A market segmentation process is fundamental to develop your sales potential as an agency and service business. The benefits are not only financial.
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The Market Segmentation Process for Agencies: Strategies for Success

Like an Orange, Your Market Is Full of Juicy Segments

When you see a marketing message that feels like it’s written directly to you, you are experiencing the value of Market Segmentation.  When you segment your market, you can create messages and offers that are more targeted. As a result, people will respond more, your lead attrition will be lower, and the amount of work and effort you and your team have to do to land the sale will shrink. In short, segmentation is key to achieving your full potential of growth and profitability.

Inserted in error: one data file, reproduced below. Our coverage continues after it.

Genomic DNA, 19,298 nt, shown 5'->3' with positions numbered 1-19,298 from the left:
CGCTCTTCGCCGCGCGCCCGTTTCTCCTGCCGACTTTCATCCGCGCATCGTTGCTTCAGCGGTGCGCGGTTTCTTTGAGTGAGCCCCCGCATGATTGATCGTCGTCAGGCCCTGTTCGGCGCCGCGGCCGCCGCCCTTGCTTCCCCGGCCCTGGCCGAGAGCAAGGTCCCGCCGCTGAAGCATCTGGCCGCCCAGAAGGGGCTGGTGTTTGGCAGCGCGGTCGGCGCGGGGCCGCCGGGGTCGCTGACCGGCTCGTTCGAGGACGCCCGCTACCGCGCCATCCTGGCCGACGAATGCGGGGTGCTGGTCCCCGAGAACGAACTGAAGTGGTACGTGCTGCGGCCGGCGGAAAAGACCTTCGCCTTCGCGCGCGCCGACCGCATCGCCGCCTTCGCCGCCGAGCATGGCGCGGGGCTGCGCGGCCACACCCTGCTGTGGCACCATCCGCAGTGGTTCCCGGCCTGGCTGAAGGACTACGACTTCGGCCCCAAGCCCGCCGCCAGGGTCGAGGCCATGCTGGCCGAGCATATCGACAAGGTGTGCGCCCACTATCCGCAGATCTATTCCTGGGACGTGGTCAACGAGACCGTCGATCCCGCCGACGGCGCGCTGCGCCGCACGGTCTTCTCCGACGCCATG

In this article, we look at a few of the many benefits of employing marketing segmentation strategies and a simple process to start segmenting your clients.

Pivotal benefits of market segmentation

Segmentation enables you to focus on the potential clients who are most likely to buy the services you offer with messages and offers designed for them. Instead of marketing to the world, you market to only a targeted portion of it. This:

  • Reduces your time and cost

  • Let’s you create much more specific marketing content

  • Results in better conversion rates, higher margins, and improving profits

  • Helps you target clients like your current best, reducing client acquisition costs